E on DC
After all the tears from our mothers, what will our fathers do? I think about this as June brings Father’s Day into bloom again. I think of children missing in Nigeria or dead in South Korea. I think of the sadness deeper than blues of African American mothers standing over urban coffins. Tell me about the hole inside a father’s heart – don’t spread the rumor that we are all missing. How many men are crying – trying to hold up after all the horror? Maybe I now understand better those old black men I always saw helping at funerals, men walking the mourners down the aisles or carrying a coffin outside to a hearse. Where do these men go after the ceremonies? Who comforts them? Why after all the years of embracing sorrow do they now suffer from dementia? What do they wish to forget or simply refuse to remember? Tell me about the trauma and I will whisper about how every prayer is broken.
Come Father’s Day each year I think about how I am haunted by the ghost of my own father. Egberto Miller is still a mystery to me. He was a quiet man, a maintenance man, a postal worker sorting the mail for most of his life. It’s ironic that I have no letters from my father. No cards. I have only moments of memories that continue to fade as I grow older. Next year will be the 100th year of my father’s birth. He was born in the Panama Canal Zone. Does the Pacific ever know the loneliness of the Atlantic? Is the canal just a kiss between two oceans?
When I walk the streets of DC I hear black men talking to themselves. I see many sitting on corners as if there were no more freedom trains departing. I suspect many of these men are fathers. Each one carrying a cross or story. Did Emancipation turn our sorrow songs into blues? After all the years are we still trying to escape something we cannot name? My brothers, our fathers, who now inherit at times only the emptiness of dreams.
What can I give a black man who stops me in the street and begs for a quarter or jokingly says he takes credit cards? What have become of our fathers, not just on Father’s Day but on these days that seem to be forever?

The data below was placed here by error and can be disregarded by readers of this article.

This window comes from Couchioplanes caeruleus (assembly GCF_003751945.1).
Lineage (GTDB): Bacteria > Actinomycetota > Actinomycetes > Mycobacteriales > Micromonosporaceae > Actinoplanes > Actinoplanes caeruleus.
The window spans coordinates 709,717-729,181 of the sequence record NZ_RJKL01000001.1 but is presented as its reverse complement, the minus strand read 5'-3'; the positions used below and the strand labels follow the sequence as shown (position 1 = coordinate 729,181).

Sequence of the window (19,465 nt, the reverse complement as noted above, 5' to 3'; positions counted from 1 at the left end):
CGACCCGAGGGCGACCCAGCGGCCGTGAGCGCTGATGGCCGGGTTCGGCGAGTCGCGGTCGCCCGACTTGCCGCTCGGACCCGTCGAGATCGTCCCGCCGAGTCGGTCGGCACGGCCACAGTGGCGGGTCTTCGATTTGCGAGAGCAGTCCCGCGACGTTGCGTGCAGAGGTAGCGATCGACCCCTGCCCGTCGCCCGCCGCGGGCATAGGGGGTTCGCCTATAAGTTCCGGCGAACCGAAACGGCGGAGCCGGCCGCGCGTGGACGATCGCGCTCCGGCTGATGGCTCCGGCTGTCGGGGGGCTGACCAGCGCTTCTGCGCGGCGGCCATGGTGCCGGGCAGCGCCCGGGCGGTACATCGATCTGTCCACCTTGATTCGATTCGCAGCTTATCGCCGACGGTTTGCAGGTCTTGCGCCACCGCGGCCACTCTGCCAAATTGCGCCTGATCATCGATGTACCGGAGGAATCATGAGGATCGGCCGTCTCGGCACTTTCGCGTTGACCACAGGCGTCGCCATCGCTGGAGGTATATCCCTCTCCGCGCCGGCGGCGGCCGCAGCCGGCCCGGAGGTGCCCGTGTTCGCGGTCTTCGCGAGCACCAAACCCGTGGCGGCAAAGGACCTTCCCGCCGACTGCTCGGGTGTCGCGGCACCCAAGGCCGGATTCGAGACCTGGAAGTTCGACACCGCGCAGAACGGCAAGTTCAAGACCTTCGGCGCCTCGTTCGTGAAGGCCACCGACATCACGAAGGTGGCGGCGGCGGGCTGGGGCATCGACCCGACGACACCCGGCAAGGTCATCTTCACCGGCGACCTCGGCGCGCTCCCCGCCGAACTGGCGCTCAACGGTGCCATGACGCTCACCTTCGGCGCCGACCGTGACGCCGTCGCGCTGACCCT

My children are now 27 and 32. I wonder what they once expected of me? When I was writing my second memoir, “The 5th Inning,” I interviewed them. I needed to put a few questions between our distance. Could they understand the face I saw each morning when I stared into the mirror? In “The 5th Inning” I wrote:
When I’m very ill or dying, I can see my daughter coming to the hospital to visit. I can see the patient in the next bed turning on his side and saying “You’re blessed to have a beautiful child who still cares about you.” I’m not sad that we all have to die one day; I’m sad that so many of us will die alone. We will depart from the earth with our children living in another city. Maybe on a small desk or table there will be a card and flowers and maybe the phone will ring once a week. Maybe the grandchildren will send pictures drawn in crayon, adding a few misspelled words. You will prop yourself up in the bed and hold either a pill or a memory in your shaking hand. You will turn to stare at the ceiling or walls.
I’ll turn 65 in 2015. It’s like being a pitcher and looking over one’s shoulder at the bullpen and seeing a relief pitcher warming up. How many of us want Father’s Day to go into extra-innings? Why do I still have trouble throwing the curve? Why do so many things keep breaking in the hands of men?
E. Ethelbert Miller is a literary activist and director of the African American Resource Center at Howard University. He is the author of several collections of poetry and two memoirs.